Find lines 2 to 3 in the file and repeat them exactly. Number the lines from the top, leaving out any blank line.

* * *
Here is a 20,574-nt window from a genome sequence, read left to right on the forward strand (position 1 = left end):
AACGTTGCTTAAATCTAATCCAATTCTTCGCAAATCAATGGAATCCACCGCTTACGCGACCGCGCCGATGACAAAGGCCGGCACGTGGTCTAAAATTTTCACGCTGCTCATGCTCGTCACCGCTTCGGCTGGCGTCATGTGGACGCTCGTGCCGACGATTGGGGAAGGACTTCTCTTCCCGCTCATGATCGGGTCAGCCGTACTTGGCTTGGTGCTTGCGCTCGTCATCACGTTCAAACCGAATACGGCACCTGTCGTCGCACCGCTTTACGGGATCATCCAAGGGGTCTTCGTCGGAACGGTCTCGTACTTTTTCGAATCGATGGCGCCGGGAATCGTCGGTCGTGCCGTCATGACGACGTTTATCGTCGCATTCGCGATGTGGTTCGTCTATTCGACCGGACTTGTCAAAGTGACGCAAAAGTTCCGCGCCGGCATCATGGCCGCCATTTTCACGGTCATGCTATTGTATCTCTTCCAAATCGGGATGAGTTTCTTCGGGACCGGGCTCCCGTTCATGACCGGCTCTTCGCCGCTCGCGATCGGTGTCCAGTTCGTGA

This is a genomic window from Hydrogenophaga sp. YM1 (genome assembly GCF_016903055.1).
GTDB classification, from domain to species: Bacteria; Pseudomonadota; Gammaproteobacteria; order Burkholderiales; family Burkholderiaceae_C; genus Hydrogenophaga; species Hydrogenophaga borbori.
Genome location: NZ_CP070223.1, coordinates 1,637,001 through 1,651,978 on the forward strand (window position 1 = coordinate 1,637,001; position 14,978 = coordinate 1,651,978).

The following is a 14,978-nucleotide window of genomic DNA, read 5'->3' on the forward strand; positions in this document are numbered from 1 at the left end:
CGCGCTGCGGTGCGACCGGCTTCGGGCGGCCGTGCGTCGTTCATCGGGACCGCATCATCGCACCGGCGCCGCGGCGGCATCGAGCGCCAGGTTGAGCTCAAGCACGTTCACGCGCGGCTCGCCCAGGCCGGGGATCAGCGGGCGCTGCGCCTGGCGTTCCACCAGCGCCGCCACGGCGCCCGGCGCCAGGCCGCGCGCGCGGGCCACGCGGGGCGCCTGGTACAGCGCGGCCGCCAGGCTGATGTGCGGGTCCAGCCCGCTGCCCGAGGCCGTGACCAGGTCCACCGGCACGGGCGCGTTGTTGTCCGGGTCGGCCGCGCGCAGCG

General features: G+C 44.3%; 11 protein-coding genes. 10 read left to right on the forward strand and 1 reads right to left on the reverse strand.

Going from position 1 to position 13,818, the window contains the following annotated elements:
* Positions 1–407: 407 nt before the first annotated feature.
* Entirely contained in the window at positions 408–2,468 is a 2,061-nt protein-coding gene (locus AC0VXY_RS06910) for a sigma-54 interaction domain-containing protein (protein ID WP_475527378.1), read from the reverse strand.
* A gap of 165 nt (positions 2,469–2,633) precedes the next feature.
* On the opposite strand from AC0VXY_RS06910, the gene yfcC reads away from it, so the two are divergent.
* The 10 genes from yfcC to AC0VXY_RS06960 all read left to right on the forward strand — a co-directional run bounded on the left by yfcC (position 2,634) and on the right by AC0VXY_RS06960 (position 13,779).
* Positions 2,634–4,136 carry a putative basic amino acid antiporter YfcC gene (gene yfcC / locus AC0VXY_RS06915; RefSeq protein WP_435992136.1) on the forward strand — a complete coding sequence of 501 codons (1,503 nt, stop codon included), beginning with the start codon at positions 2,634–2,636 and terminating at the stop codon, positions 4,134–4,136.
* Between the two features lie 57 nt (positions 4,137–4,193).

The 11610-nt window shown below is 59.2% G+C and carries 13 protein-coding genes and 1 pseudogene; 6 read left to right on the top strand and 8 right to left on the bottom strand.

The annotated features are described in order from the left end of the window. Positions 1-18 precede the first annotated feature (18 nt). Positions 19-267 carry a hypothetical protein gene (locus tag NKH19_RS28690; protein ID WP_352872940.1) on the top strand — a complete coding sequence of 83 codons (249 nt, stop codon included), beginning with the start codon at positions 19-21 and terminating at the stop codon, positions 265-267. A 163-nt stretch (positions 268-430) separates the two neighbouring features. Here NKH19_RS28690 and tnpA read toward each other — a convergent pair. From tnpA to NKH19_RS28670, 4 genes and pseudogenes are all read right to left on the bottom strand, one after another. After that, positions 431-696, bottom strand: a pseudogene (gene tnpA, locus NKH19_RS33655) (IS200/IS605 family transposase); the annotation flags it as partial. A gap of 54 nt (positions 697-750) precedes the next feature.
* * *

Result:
AACGTTGCTTAAATCTAATCCAATTCTTCGCAAATCAATGGAATCCACCGCTTACGCGACCGCGCCGATGACAAAGGCCGGCACGTGGTCTAAAATTTTCACGCTGCTCATGCTCGTCACCGCTTCGGCTGGCGTCATGTGGACGCTCGTGCCGACGATTGGGGAAGGACTTCTCTTCCCGCTCATGATCGGGTCAGCCGTACTTGGCTTGGTGCTTGCGCTCGTCATCACGTTCAAACCGAATACGGCACCTGTCGTCGCACCGCTTTACGGGATCATCCAAGGGGTCTTCGTCGGAACGGTCTCGTACTTTTTCGAATCGATGGCGCCGGGAATCGTCGGTCGTGCCGTCATGACGACGTTTATCGTCGCATTCGCGATGTGGTTCGTCTATTCGACCGGACTTGTCAAAGTGACGCAAAAGTTCCGCGCCGGCATCATGGCCGCCATTTTCACGGTCATGCTATTGTATCTCTTCCAAATCGGGATGAGTTTCTTCGGGACCGGGCTCCCGTTCATGACCGGCTCTTCGCCGCTCGCGATCGGTGTCCAGTTCGTGA

This is a genomic window from Hydrogenophaga sp. YM1 (genome assembly GCF_016903055.1).